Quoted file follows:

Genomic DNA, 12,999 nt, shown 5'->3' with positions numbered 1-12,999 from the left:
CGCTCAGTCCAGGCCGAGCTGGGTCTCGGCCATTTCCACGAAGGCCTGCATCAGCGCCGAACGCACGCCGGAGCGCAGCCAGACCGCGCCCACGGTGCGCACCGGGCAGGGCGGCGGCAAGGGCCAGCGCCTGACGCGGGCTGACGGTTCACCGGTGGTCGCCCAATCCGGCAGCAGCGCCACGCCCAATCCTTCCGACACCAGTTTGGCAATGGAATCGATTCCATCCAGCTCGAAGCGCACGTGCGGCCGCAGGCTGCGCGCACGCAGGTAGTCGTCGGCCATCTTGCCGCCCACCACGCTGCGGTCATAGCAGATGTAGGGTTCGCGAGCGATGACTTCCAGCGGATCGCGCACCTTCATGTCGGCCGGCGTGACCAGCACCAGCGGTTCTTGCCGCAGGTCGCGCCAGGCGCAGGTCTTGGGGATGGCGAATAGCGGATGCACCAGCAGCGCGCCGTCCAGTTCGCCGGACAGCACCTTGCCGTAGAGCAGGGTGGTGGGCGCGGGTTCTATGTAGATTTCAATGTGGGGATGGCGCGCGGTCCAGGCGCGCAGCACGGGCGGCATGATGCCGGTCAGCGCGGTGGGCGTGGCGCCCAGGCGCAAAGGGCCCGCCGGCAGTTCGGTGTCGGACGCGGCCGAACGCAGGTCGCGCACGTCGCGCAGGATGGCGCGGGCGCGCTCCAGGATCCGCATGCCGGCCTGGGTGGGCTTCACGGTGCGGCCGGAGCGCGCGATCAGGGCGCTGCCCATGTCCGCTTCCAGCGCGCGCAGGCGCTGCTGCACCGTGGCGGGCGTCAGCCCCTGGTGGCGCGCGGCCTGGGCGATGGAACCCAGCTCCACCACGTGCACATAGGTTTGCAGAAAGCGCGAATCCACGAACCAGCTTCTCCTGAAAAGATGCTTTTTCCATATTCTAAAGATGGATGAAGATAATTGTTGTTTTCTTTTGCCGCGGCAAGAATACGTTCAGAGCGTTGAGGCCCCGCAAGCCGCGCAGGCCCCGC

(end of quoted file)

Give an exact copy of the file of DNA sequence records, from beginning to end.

Genomic DNA, 12,999 nt, shown 5'->3' with positions numbered 1-12,999 from the left:
CGCTCAGTCCAGGCCGAGCTGGGTCTCGGCCATTTCCACGAAGGCCTGCATCAGCGCCGAACGCACGCCGGAGCGCAGCCAGACCGCGCCCACGGTGCGCACCGGGCAGGGCGGCGGCAAGGGCCAGCGCCTGACGCGGGCTGACGGTTCACCGGTGGTCGCCCAATCCGGCAGCAGCGCCACGCCCAATCCTTCCGACACCAGTTTGGCAATGGAATCGATTCCATCCAGCTCGAAGCGCACGTGCGGCCGCAGGCTGCGCGCACGCAGGTAGTCGTCGGCCATCTTGCCGCCCACCACGCTGCGGTCATAGCAGATGTAGGGTTCGCGAGCGATGACTTCCAGCGGATCGCGCACCTTCATGTCGGCCGGCGTGACCAGCACCAGCGGTTCTTGCCGCAGGTCGCGCCAGGCGCAGGTCTTGGGGATGGCGAATAGCGGATGCACCAGCAGCGCGCCGTCCAGTTCGCCGGACAGCACCTTGCCGTAGAGCAGGGTGGTGGGCGCGGGTTCTATGTAGATTTCAATGTGGGGATGGCGCGCGGTCCAGGCGCGCAGCACGGGCGGCATGATGCCGGTCAGCGCGGTGGGCGTGGCGCCCAGGCGCAAAGGGCCCGCCGGCAGTTCGGTGTCGGACGCGGCCGAACGCAGGTCGCGCACGTCGCGCAGGATGGCGCGGGCGCGCTCCAGGATCCGCATGCCGGCCTGGGTGGGCTTCACGGTGCGGCCGGAGCGCGCGATCAGGGCGCTGCCCATGTCCGCTTCCAGCGCGCGCAGGCGCTGCTGCACCGTGGCGGGCGTCAGCCCCTGGTGGCGCGCGGCCTGGGCGATGGAACCCAGCTCCACCACGTGCACATAGGTTTGCAGAAAGCGCGAATCCACGAACCAGCTTCTCCTGAAAAGATGCTTTTTCCATATTCTAAAGATGGATGAAGATAATTGTTGTTTTCTTTTGCCGCGGCAAGAATACGTTCAGAGCGTTGAGGCCCCGCAAGCCGCGCAGGCCCCGC